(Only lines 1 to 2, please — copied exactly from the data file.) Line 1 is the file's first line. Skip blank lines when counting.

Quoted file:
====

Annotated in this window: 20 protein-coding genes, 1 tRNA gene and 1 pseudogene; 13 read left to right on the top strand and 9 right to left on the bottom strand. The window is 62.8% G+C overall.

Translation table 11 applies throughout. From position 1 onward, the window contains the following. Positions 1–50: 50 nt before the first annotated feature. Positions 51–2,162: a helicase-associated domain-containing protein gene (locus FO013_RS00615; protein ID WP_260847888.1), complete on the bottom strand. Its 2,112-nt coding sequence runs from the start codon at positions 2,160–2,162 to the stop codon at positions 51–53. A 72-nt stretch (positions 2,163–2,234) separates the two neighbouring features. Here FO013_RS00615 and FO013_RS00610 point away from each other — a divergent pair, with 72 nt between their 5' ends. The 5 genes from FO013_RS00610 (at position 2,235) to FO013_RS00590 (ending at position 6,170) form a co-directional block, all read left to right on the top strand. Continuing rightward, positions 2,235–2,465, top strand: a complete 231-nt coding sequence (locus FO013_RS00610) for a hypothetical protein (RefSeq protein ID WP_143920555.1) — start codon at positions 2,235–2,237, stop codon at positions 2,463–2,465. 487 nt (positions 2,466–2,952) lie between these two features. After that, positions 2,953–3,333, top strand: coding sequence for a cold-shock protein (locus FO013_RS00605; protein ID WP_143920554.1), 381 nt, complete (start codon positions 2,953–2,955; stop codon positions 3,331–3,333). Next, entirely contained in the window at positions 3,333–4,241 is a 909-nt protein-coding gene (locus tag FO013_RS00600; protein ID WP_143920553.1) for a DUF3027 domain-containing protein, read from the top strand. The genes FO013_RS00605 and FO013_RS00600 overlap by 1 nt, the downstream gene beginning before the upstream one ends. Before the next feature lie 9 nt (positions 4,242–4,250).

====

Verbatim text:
Annotated in this window: 20 protein-coding genes, 1 tRNA gene and 1 pseudogene; 13 read left to right on the top strand and 9 right to left on the bottom strand. The window is 62.8% G+C overall.

Translation table 11 applies throughout. From position 1 onward, the window contains the following. Positions 1–50: 50 nt before the first annotated feature. Positions 51–2,162: a helicase-associated domain-containing protein gene (locus FO013_RS00615; protein ID WP_260847888.1), complete on the bottom strand. Its 2,112-nt coding sequence runs from the start codon at positions 2,160–2,162 to the stop codon at positions 51–53. A 72-nt stretch (positions 2,163–2,234) separates the two neighbouring features. Here FO013_RS00615 and FO013_RS00610 point away from each other — a divergent pair, with 72 nt between their 5' ends. The 5 genes from FO013_RS00610 (at position 2,235) to FO013_RS00590 (ending at position 6,170) form a co-directional block, all read left to right on the top strand. Continuing rightward, positions 2,235–2,465, top strand: a complete 231-nt coding sequence (locus FO013_RS00610) for a hypothetical protein (RefSeq protein ID WP_143920555.1) — start codon at positions 2,235–2,237, stop codon at positions 2,463–2,465. 487 nt (positions 2,466–2,952) lie between these two features. After that, positions 2,953–3,333, top strand: coding sequence for a cold-shock protein (locus FO013_RS00605; protein ID WP_143920554.1), 381 nt, complete (start codon positions 2,953–2,955; stop codon positions 3,331–3,333). Next, entirely contained in the window at positions 3,333–4,241 is a 909-nt protein-coding gene (locus tag FO013_RS00600; protein ID WP_143920553.1) for a DUF3027 domain-containing protein, read from the top strand. The genes FO013_RS00605 and FO013_RS00600 overlap by 1 nt, the downstream gene beginning before the upstream one ends. Before the next feature lie 9 nt (positions 4,242–4,250).